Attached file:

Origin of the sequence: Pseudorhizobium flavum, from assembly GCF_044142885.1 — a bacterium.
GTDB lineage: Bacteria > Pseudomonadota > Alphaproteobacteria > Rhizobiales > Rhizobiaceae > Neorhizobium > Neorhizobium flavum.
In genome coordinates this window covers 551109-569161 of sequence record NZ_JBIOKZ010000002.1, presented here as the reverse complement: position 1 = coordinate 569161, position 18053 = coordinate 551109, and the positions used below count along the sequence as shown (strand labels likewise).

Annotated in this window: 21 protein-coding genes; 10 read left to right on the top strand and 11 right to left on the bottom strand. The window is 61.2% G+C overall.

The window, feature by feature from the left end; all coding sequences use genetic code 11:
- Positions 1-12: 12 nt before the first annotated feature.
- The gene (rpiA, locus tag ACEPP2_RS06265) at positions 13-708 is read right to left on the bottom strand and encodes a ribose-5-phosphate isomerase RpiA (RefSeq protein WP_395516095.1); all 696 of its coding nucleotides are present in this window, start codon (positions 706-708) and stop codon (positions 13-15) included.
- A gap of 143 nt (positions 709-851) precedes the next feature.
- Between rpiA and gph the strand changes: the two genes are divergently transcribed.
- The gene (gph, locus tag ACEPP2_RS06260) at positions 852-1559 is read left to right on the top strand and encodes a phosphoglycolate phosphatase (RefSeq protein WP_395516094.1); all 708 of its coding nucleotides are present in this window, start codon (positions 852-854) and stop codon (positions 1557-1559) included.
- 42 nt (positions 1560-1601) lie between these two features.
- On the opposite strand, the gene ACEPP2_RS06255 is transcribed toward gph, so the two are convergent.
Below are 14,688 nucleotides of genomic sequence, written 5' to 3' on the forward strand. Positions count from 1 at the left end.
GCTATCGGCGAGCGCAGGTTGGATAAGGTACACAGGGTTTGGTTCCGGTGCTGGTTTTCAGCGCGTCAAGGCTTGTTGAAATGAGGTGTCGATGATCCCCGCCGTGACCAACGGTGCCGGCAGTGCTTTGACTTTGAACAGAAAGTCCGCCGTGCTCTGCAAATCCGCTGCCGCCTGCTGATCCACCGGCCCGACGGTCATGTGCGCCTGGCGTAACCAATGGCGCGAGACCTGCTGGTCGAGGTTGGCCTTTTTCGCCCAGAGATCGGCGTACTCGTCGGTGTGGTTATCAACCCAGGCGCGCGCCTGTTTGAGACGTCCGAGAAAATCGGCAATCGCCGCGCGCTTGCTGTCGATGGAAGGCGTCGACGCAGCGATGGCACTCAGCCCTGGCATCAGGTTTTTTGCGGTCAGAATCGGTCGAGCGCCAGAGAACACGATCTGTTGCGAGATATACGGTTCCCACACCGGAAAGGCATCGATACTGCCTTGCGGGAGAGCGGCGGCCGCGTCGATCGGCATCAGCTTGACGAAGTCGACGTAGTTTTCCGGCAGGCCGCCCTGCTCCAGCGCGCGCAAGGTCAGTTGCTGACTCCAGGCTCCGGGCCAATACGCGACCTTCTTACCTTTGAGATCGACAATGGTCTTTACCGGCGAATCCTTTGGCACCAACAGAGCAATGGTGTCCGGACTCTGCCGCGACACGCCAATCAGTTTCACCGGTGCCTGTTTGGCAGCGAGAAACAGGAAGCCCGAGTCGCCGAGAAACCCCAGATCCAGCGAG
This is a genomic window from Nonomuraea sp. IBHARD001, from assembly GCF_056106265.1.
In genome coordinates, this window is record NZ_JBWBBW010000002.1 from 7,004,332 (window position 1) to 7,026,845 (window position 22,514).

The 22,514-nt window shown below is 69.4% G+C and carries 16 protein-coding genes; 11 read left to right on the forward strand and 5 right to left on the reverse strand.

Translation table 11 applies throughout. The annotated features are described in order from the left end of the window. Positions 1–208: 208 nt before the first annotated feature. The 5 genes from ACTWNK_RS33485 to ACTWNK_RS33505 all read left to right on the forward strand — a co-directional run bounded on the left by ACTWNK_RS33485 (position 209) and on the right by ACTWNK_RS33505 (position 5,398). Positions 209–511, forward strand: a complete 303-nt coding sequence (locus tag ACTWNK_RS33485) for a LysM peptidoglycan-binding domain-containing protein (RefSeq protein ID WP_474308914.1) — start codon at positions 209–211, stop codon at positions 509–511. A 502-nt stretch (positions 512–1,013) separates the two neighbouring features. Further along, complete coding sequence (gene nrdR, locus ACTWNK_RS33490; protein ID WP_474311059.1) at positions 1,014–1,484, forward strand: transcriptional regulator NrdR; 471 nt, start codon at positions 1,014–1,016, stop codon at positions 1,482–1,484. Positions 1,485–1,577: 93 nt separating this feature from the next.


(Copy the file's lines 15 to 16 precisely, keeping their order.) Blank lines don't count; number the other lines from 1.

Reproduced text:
This is a genomic window from Nonomuraea sp. IBHARD001, from assembly GCF_056106265.1.
In genome coordinates, this window is record NZ_JBWBBW010000002.1 from 7,004,332 (window position 1) to 7,026,845 (window position 22,514).